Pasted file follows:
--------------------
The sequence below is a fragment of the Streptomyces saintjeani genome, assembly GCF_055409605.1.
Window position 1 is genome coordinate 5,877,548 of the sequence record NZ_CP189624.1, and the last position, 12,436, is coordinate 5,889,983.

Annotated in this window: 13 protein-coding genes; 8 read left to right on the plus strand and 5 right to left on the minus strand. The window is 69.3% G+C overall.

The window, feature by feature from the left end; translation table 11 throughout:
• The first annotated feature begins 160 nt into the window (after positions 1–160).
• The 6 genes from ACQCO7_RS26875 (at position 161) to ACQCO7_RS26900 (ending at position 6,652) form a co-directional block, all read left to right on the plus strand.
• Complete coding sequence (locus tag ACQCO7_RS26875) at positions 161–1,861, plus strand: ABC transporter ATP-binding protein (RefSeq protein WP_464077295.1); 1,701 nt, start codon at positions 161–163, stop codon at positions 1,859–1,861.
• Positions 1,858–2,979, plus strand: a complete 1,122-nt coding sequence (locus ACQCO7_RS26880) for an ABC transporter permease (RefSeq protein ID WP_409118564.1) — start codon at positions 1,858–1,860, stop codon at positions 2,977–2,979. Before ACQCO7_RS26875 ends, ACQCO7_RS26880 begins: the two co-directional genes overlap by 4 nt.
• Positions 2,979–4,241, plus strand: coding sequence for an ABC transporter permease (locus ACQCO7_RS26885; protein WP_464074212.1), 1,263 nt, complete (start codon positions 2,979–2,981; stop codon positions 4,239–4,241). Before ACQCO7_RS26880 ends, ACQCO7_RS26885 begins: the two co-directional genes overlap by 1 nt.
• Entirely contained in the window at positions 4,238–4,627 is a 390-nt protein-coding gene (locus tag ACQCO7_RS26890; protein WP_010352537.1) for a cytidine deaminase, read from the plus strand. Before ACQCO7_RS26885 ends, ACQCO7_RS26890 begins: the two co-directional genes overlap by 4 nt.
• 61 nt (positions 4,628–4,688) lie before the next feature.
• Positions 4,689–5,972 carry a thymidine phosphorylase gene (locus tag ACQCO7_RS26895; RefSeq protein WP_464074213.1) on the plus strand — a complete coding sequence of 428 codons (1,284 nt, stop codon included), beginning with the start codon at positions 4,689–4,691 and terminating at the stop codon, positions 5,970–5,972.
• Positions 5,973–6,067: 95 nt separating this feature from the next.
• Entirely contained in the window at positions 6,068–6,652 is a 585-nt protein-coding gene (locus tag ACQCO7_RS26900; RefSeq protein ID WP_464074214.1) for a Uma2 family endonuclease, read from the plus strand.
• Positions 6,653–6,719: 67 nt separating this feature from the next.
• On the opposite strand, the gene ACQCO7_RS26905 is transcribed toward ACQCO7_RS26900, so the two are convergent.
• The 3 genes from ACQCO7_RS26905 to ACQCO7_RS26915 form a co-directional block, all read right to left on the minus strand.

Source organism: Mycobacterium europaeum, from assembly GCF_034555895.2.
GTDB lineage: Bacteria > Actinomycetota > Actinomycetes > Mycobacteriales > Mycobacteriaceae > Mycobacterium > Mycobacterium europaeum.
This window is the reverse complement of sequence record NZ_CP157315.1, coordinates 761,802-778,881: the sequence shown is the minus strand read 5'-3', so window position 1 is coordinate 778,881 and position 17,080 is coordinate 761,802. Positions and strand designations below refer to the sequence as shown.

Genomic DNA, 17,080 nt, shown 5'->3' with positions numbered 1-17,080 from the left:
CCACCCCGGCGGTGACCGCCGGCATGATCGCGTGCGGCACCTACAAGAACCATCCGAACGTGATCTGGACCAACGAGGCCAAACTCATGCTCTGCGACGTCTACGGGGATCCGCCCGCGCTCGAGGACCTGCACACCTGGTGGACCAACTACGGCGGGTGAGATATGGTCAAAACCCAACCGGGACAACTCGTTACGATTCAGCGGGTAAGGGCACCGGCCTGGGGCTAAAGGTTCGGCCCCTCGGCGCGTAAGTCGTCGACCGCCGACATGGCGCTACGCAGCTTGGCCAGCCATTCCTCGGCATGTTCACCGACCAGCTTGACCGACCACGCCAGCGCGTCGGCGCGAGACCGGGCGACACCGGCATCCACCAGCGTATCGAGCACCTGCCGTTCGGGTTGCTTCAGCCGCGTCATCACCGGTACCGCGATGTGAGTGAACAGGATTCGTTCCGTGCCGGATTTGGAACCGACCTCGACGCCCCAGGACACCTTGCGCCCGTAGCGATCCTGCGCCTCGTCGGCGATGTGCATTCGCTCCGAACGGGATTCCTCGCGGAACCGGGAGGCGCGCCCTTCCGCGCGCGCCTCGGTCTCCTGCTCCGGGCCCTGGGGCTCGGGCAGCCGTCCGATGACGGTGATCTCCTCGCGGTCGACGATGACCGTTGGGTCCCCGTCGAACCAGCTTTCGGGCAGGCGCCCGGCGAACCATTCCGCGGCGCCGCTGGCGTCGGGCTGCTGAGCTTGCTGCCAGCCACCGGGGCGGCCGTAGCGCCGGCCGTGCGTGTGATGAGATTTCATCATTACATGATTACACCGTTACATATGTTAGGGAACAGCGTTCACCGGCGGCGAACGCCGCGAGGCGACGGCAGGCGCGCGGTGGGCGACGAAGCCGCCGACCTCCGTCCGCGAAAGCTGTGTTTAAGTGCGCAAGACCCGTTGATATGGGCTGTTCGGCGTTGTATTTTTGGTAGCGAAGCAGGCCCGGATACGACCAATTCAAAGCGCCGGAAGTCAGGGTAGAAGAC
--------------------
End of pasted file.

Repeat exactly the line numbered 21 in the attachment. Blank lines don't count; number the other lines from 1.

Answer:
Genomic DNA, 17,080 nt, shown 5'->3' with positions numbered 1-17,080 from the left: